By Mike Caputo
Mike Caputo tells Kosmo Foto about his new film photography zine, featuring contributions from 50 photographers from every state in the US.
The idea for the zine happened in late March. I was daydreaming about old road trips across America I’ve taken and of how I would like to travel the country again and shoot it on film.
My mind wandered from film stocks I would like to use on such a trip, to all the photographers I know throughout the country from social media. One thought led to another and I began considering all the different styles of film shooters I admire. That’s when the idea for the book hit, to get a photographer from every state to represent their geographical location in their own personal style, and give the reader the ability to take a photographic journey through the pages.
Finding photographers was both simple and yet challenging in certain aspects. I filled the list of states in less than two days, but it was an enormously busy time with a flurry of constant messaging. The concept was still developing while I was sending out inquiries through Instagram. I spent hours looking at accounts I follow on social media, checking out their photos, and seeing if I could determine their location if it wasn’t listed.
As soon as I found someone I thought would be a good addition to the zine, I fired off a direct message. Everyone I messaged was eager to participate and excited about the project. They were also very helpful in giving recommendations on who I should invite.
I asked every photographer to either shoot a new roll of B&W film for the project, or send me photos they have taken in the past, including at least one image that might show their location however they interpret it. I also asked for a brief bio, film stocks used, the processing lab or chemistry types if home developed, and social media accounts and website information. I gave everyone a deadline of three weeks to complete all this by 17 April.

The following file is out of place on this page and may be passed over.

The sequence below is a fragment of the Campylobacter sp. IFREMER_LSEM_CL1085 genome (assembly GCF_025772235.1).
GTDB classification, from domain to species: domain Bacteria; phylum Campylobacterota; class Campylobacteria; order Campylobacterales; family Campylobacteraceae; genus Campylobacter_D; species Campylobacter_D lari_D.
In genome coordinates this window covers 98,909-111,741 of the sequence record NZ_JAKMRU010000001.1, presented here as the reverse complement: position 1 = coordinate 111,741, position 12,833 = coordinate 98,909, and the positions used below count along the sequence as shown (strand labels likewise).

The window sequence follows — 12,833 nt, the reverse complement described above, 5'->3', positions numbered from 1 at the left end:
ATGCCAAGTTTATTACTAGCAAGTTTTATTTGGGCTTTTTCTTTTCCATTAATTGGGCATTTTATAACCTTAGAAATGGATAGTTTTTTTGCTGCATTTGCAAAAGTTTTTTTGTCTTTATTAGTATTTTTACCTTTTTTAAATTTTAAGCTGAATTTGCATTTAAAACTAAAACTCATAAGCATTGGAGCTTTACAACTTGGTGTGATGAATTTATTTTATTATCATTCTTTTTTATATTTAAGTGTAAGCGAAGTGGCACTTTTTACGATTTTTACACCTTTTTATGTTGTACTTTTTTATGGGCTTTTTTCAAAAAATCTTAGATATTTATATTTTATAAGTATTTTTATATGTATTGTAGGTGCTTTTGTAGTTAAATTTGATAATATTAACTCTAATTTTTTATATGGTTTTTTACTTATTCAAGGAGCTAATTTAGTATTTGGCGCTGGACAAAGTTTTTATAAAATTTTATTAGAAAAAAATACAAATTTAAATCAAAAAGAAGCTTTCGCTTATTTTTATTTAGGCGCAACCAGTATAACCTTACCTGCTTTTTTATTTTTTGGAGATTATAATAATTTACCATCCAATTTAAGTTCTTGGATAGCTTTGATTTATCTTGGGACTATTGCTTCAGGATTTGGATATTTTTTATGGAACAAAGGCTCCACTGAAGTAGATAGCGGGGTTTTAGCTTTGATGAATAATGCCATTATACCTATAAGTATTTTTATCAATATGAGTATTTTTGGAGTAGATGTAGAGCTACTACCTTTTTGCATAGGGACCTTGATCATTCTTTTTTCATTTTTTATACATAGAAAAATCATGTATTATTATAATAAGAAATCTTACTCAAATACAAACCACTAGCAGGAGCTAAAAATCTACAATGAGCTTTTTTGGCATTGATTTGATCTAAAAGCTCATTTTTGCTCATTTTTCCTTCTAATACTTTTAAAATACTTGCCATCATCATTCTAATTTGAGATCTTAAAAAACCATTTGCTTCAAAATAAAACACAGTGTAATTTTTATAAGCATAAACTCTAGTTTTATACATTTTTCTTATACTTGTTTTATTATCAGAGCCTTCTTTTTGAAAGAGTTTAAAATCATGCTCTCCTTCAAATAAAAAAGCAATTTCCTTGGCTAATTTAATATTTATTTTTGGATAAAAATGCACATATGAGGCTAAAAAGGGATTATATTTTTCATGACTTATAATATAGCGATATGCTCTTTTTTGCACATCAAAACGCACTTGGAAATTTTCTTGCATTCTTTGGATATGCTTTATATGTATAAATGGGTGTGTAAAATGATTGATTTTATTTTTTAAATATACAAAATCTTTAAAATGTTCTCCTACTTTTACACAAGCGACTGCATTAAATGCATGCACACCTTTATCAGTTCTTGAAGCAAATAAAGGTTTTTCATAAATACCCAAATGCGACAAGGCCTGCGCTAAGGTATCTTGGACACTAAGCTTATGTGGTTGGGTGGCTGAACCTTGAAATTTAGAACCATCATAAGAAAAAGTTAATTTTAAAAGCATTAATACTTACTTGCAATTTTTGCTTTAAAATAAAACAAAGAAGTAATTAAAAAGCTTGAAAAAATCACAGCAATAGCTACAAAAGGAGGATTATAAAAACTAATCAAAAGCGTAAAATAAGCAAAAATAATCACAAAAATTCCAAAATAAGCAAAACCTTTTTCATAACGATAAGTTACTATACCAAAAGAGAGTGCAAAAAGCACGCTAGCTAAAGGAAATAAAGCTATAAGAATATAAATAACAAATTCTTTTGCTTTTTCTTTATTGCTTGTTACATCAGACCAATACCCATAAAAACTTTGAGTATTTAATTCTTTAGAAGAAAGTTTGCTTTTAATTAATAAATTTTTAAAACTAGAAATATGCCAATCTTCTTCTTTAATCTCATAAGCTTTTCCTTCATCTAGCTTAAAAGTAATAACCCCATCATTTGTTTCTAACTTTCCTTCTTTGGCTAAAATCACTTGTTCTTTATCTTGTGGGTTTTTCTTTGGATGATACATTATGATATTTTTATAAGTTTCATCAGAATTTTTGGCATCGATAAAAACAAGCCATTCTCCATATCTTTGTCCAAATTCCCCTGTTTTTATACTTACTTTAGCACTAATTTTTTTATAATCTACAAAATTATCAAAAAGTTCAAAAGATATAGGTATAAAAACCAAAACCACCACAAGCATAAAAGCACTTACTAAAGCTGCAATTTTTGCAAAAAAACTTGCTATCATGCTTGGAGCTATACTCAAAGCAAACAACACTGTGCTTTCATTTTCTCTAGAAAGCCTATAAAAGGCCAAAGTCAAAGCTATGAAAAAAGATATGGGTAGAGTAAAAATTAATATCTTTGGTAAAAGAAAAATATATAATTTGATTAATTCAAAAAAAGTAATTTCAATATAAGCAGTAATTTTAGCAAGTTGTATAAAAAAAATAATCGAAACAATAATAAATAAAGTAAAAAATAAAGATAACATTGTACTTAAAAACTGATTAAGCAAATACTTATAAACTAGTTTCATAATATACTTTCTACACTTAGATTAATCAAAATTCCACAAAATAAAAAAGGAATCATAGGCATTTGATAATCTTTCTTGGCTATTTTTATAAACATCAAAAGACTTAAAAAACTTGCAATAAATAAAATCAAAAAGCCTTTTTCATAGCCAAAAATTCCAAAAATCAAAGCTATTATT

I had the majority of the states filled in 24 hours, however, there were a handful that I couldn’t find from either searching the list of people I follow or the recommendations that participants made of friends. I decided to put out a vague notice on my Instagram Stories for anyone from Arkansas, Delaware, North Dakota, and Wyoming; I simply said I had a cool project going and please message me if you are from one of those states.
That did the trick for Arkansas and Wyoming. Eventually I started an internet search for film photographers from Delaware and North Dakota. The photographers I found were excellent additions.
Fortunately, almost everyone I initially invited joined the project, and only one who committed wasn’t able to make the deadline at the end (completely understandable considering how short the deadline was). I hustled to fill the vacancy and not delay the project. I was hellbent on giving my best and doing everything possible to complete the zine knowing how many people were involved.
I’ve been shooting and developing my own film for about five years now. I decided to put my focus on organising and planning the zine and go to the archives for my own contribution. I used a photograph I took of my daughter when she was performing hula on stage, and some other activities I enjoy; surfing, staring at palm trees, and a swim with sharks.
It was wonderful meeting new photographers who are as passionate about traditional photography as I am. It was amazing to see the wide variety of style and talent. Looking at the photos inspired me to go out and try new techniques; it was refreshing and motivational.
I thought the best approach with the number of people participating would be to have the magazine available to print and order single copies on demand. This would give the ability to order as many or as few copies as anyone would like, and also relieve me of the responsibility for filling orders and shipping. I plan on keeping it available indefinitely, or until the urge to start Volume 2 hits me.
You can buy ’50 on Film’ via Blurb – the book costs $33.95.
- Mike Caputo runs the Hawaii Darkroom in Hilo, Hawaii.